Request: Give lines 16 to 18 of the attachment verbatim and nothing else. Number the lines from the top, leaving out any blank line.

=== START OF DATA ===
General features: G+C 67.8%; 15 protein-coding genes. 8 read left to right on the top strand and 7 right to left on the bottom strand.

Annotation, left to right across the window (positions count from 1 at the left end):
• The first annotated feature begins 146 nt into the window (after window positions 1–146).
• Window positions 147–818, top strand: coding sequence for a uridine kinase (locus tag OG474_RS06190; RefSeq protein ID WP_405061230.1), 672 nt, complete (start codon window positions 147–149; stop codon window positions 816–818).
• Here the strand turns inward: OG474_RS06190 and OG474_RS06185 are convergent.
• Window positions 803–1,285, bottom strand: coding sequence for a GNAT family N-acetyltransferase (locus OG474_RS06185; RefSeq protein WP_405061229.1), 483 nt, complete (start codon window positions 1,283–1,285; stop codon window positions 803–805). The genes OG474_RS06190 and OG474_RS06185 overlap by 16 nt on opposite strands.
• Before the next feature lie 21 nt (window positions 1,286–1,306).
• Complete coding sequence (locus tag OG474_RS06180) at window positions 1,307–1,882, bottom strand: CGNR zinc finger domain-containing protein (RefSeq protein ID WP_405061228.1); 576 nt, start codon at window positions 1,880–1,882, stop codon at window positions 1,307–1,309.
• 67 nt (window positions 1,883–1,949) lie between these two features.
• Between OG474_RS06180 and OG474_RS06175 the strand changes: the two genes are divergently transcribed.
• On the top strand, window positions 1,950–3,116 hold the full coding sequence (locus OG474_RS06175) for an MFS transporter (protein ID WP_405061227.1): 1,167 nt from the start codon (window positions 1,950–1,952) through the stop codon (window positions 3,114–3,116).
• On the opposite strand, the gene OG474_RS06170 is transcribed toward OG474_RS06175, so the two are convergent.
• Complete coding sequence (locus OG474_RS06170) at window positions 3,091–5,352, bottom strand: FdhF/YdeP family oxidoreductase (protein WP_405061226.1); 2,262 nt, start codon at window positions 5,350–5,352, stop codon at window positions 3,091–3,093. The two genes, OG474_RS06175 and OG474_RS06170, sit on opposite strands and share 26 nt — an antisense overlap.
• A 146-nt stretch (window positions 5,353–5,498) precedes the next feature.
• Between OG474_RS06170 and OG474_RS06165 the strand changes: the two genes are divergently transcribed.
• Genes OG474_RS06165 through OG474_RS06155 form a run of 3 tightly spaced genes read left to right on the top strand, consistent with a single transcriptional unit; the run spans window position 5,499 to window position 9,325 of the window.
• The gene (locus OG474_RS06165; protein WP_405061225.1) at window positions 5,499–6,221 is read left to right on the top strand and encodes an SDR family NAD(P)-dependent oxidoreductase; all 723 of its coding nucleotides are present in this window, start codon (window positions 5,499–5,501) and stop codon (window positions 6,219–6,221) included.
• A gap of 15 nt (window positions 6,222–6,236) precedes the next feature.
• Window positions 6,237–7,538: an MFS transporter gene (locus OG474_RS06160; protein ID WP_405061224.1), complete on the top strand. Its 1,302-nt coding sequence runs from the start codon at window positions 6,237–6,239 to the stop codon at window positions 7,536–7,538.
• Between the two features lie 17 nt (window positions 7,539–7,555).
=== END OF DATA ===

• Genes OG474_RS06165 through OG474_RS06155 form a run of 3 tightly spaced genes read left to right on the top strand, consistent with a single transcriptional unit; the run spans window position 5,499 to window position 9,325 of the window.
• The gene (locus OG474_RS06165; protein WP_405061225.1) at window positions 5,499–6,221 is read left to right on the top strand and encodes an SDR family NAD(P)-dependent oxidoreductase; all 723 of its coding nucleotides are present in this window, start codon (window positions 5,499–5,501) and stop codon (window positions 6,219–6,221) included.
• A gap of 15 nt (window positions 6,222–6,236) precedes the next feature.